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Opinions of Friday, 20 August 2010

Columnist: Ampong, Charles Horace

Synergy between Political and Economic Freedom in Ghana

Synergy between Political and Economic Freedom in Ghana – A Review (Part 1)

It is possible for us as Ghanaians to have a perception that synergy exist between political freedom and economic freedom. And that political freedom is synonymous with political stability and good governance, which can be antecedent to economic freedom or growth. However, the association between economic freedom and political freedom can be statistically insignificant and non-realistic in actuality if the mediating factor which is an appropriate strategic plan is not in place. Political freedom and Economic freedom can be in tandem and what keeps them in tandem is a strategic plan. As a matter of fact, for Ghana to move from its current political freedom state (which we are so enthused about) to a higher level of economic freedom, the current government must have a prodigious strategic plan. Amassing loans from IMF and other financial organizations may not suffice unless there is an appropriate strategic plan in place. Next, such a plan when drawn should be made easily accessible by the public. Taking this step would depict the government’s desire to promote transparency in its governance. The government would also earn public trust with regards to its deliberations and the direction it is taking the country. I am of the view that the recent rating of Ghana as the 9th. worst economy in the world by Forbes may be the ramifications of the desultory nature of the economy. Such a rating may have been exaggerated yet it is true that the direction the country is taking is not clear enough. The country cannot continue to live on the slogan “so far so good” when the economic conditions are not good. In spite of reduced inflation (9.46% recorded for July 2010), unemployment rate and prime rate of interest for loans are still high because of slackened job creation and the high risk of bank defaults respectively. Much as banks are expected to be meticulous in their transactions to avoid accumulation of bad debts, they should be ready to extend credit to local investors to stimulate and expand the small businesses sector especially the non-agricultural sector in Ghana. Banks may have reduced the prime rate recently yet what Ghanaians need is availability of credit to do business. The country has too much untapped resources and cannot continue to rely on foreign investment when there is more room for improvement in the small business sector to take advantage of the massive resources. Fortunately, reduced inflation can translate into jobs in the long term if the government can increase the momentum for job creation. That is by seeking to improve the other macrofactors of the economy such as interest rate reduction, exchange rate volatility and extension of credit or bank loans to small businesses. So far with regards to inflation and exchange rate volatility, the government is doing fine based on the figures available but that is not the whole story. Unemployment rate a key factor which provides information on the level of socio-economic hardships the labor population and their households are facing has not been given much publicity by the current government. In fact, unemployment rate would also give a true reflection of the impact of the policies of the government on the people economically. The last time an official unemployment rate of 11.2% was measured was in 2002. It appears gathering data for the determination of unemployment rate is a problem for the country and we need to back up. Meanwhile, the current economic conditions in the country suggest a higher unemployment rate somewhat bigger than 11.2%. Now, the GDP growth rate of 4.1% (2008 to 2009) as against 7.3% (2007 to 2008) depicts a very steep decrease (about 44% decline) in GDP since the end of 2008 and this should be an issue of concern. The fact is that unemployment rate is a lagging economic indicator and tends to reduce some time latter after GDP improves. It presupposes the reduced GDP growth is not a good sign for potential reduction in unemployment rate in the near future. Next, the government should review its fiscals by toning down on its spending, effecting some changes in the tax system and most importantly reducing its gross debt or international debt or its negative balance of payment. I believe the country is capable of higher economic growth and better life for Ghanaians if government can maintain its resoluteness in dealing with macrofactors based on an exhaustive but potent strategic plan. The government should learn a lesson from the Black Stars whose uncompromising strategy saw them advance very far in the just ended 2010 Soccer World Cup.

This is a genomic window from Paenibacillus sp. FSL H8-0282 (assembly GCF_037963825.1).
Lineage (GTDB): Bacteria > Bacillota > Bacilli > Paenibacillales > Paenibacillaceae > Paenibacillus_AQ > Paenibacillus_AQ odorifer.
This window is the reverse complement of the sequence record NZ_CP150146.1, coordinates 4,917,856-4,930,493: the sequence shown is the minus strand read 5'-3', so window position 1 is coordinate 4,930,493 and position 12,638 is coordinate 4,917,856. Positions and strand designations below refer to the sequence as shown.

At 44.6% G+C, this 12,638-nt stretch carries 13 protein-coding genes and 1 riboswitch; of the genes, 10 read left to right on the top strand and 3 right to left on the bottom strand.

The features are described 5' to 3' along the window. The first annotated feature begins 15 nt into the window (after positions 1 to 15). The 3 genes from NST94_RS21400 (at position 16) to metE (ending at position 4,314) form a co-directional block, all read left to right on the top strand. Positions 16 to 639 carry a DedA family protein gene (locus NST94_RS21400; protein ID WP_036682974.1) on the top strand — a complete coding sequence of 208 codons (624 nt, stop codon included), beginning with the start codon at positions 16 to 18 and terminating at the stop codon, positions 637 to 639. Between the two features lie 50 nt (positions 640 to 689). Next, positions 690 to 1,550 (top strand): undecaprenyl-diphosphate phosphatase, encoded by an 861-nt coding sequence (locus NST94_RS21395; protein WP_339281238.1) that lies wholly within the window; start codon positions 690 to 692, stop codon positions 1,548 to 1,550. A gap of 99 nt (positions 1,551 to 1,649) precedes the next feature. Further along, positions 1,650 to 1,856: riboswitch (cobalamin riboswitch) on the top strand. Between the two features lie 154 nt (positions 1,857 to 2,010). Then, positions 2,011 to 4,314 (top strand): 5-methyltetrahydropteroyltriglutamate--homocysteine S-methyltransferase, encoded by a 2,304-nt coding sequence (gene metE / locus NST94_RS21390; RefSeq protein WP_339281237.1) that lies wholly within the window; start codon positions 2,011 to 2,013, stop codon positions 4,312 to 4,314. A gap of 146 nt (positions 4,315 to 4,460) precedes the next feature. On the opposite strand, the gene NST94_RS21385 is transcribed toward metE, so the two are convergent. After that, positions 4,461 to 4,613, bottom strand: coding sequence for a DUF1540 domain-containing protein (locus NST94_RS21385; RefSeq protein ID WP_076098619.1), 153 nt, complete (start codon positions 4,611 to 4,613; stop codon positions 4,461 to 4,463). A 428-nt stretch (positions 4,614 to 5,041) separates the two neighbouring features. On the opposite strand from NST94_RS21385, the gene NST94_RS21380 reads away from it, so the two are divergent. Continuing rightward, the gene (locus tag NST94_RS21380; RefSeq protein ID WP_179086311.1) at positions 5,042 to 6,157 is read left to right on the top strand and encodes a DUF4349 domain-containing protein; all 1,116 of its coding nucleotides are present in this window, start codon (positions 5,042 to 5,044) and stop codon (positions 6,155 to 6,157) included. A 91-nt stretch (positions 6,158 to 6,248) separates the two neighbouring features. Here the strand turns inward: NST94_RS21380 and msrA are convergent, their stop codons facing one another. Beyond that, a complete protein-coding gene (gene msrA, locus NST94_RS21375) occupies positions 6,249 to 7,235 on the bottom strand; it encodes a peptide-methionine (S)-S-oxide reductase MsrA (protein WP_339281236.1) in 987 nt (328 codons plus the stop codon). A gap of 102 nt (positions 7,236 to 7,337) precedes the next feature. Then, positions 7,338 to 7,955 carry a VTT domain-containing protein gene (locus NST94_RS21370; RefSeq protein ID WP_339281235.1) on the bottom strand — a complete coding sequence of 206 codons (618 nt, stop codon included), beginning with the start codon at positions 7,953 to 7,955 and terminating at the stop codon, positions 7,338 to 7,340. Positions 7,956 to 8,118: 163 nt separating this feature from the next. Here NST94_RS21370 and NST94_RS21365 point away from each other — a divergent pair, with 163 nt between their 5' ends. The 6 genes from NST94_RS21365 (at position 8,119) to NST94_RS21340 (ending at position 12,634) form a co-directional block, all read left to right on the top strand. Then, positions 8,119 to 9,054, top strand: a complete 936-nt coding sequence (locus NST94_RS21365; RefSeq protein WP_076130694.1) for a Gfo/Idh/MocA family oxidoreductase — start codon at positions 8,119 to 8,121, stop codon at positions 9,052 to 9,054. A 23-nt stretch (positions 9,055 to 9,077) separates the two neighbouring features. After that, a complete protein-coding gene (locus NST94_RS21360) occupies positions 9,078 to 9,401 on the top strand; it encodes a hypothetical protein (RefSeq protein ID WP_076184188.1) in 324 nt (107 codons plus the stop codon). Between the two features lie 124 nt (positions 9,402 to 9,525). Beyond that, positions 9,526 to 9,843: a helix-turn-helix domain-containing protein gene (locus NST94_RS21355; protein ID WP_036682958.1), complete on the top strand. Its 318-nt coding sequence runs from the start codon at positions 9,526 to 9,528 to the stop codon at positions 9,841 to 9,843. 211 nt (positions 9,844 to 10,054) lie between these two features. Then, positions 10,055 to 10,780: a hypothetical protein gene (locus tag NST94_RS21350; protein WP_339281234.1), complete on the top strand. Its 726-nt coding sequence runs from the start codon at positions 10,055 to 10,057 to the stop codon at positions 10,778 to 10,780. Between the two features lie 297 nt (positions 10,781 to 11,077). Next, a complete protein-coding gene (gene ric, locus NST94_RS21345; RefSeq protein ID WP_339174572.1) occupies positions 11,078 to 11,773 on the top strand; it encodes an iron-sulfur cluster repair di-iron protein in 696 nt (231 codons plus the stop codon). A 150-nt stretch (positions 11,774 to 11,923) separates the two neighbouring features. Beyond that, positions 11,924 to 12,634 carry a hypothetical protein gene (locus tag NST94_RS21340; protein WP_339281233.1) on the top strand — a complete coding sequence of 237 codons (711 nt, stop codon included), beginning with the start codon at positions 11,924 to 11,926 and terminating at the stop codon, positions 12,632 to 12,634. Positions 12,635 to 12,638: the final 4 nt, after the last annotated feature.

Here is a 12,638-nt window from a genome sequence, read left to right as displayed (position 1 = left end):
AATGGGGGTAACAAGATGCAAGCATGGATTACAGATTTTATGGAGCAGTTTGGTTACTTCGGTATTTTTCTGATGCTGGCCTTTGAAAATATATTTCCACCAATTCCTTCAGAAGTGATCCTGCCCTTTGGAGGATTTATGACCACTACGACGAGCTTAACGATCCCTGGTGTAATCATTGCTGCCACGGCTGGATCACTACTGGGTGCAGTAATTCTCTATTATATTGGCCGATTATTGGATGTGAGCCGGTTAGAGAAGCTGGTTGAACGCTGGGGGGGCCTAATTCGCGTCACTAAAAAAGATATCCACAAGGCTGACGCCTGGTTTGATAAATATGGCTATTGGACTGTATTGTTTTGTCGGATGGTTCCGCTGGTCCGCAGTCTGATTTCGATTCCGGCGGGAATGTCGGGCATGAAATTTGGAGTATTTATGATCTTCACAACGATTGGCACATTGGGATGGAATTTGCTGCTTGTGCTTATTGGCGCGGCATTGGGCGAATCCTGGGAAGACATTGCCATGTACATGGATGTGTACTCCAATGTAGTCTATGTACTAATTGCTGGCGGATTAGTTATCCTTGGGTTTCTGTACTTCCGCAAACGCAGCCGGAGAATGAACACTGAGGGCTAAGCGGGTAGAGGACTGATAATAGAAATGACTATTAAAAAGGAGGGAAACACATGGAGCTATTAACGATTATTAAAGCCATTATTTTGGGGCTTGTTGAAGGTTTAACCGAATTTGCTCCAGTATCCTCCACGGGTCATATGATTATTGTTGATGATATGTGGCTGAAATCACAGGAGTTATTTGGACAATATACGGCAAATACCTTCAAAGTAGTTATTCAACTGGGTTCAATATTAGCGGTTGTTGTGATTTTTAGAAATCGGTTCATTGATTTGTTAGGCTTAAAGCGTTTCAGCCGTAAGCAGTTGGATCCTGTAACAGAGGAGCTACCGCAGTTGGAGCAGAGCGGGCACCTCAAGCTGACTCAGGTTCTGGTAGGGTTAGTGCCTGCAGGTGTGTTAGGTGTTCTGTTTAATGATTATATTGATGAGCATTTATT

God bless our homeland Ghana and make our nation great and strong!

Charles Horace Ampong